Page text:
There is no such thing as a poor memory.

You may be terrible at remembering names, or great with names but lousy at remembering birthdays and anniversaries, or terrific at remembering facts you’ve read but hopeless at remembering details about people. These are memory tasks, and there are likely to be memory tasks that you are less skilled at dealing with. But memory is not a "thing". Information comes in different packages.

Think about all the different types of information you have stored in your memory:
· the name of your dentist
· your Social Security or PIN number
· the taste of chocolate
· the sound of train whistle
· the scent of a rose
· the feeling of fear
· the knowledge of how to drive a car
· your intention to pick up bread on the way home
· personal details about your neighbor
· thousands of faces
· thousands of words
and so on.

Is it logical to suppose that all these very different types of information are processed the same way? That being good at recalling one type of information means that you’re good at remembering everything?

Of course not. Being able to remember the names of all the latest Olympic gold medallists doesn’t make you reliable at remembering to pick up milk on the way home. Or at remembering your spouse’s birthday. Or to make a dentist’s appointment.

There is no relationship between your memory for facts, and your memory for future actions and intentions.

Remembering information you have learned, or experiences you have had, people you have met, usually involves retrieval cues — things that trigger your remembering. The sight of a familiar face triggers your memory for whose face it is. The question “What’s the capital of Australia?” triggers the stored information: “Canberra”. Seeing your old school brings back memories of childhood days.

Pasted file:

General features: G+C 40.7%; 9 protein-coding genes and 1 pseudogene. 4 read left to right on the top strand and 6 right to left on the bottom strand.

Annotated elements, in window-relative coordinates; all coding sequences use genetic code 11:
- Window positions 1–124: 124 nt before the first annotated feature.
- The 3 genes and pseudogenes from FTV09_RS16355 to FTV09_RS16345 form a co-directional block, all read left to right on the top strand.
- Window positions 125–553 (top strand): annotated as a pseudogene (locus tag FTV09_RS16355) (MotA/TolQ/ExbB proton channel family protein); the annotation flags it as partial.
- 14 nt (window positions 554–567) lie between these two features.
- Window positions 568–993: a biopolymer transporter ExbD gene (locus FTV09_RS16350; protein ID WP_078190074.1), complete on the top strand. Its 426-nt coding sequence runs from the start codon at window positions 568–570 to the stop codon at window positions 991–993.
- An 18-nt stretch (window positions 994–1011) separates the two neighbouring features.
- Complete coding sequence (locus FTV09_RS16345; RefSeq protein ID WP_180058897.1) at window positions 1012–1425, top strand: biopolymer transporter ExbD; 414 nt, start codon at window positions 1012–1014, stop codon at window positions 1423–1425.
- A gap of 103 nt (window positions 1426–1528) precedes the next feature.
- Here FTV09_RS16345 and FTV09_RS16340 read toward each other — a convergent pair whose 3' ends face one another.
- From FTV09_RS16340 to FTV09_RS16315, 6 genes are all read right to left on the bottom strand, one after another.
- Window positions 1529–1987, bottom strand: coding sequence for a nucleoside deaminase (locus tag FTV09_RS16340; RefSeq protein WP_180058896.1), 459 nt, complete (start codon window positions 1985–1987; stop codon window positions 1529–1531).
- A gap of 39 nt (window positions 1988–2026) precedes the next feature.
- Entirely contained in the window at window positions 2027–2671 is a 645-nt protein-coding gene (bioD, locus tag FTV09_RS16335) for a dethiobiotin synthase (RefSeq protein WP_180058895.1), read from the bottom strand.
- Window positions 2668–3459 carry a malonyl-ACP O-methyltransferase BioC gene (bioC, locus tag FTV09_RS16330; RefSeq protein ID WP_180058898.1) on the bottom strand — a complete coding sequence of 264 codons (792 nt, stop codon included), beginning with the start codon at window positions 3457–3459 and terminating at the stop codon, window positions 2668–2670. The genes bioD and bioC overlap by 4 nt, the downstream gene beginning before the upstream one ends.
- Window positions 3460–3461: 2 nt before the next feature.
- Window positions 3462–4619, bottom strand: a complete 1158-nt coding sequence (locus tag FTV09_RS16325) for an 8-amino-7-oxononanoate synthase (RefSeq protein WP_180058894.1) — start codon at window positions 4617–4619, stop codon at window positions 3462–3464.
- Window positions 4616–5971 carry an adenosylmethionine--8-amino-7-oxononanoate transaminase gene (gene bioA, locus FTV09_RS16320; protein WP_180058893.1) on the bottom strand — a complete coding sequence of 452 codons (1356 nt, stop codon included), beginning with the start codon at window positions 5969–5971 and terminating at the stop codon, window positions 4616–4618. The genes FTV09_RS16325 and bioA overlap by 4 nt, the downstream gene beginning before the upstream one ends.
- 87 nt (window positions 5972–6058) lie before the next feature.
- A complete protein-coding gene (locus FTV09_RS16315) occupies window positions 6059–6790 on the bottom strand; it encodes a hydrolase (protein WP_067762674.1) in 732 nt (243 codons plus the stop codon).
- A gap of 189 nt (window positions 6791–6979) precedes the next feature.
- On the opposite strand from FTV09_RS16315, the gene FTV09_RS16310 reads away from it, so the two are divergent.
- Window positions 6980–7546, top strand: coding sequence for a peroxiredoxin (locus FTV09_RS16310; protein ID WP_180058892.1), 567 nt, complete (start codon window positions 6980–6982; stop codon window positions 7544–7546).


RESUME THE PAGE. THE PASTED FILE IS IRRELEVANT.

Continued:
Occasionally, a memory seems to pop into our heads for no apparent reason, but even then, there has probably been some triggering event — a barely noticed object, a casual thought.

Remembering your intentions is harder, because of the lack of cues. This is why, of all memory tasks, remembering to do things relies most heavily on external memory aids. Reminder notes, calendars, diaries, watch-alarms, oven-timers, leaving objects in conspicuous places — all these external aids are acting as cues to memory. One of the most effective and easiest habits I adopted in my life was when I started using such reminders routinely — without shame, now I realized this most importance difference between most memory tasks and intention memory (and worked out how to use them effectively!).

But there are other strategies we can use too. If we understand how intentions are encoded in memory, we can see which intentions are less likely to be remembered, and re-state them to make remembering more likely.

For example, when we form an intention, we usually link it either to an event (“after we go to the swimming-pool, we’ll go to the supermarket”) or a time (“at 2pm I must ring Fred”). But these trigger events or times frequently fail to remind us of our intention. Why?

Often it is because the trigger is not in itself particularly distinctive. Your failure to remember to ring Fred at 2pm, for example, may be because you paid little attention to the clock reaching that time, or because there were other competing activities triggered by that same time signal.

In general, time is a much less effective trigger than an event. So, one very easy action you can take is to re-state your intention as an event-based intention rather than a time-based one. Instead of thinking: I’ll ring Fred at two, think: I’ll ring Fred after my meeting with Joan.

· Get into the habit of writing yourself notes or providing physical reminders of your intentions.
· When forming an intention, try to link it to an event, preferably a memorable one.

For more about intention memory, download an excerpt from the forthcoming e-book Remembering intentions, at

Author's Bio: 

Dr Fiona McPherson is the author of The Memory Key, a practical handbook that goes beyond mnemonics to help you achieve genuine, long-lasting memory improvement. Her website,, provides information about how memory works and effective memory strategies.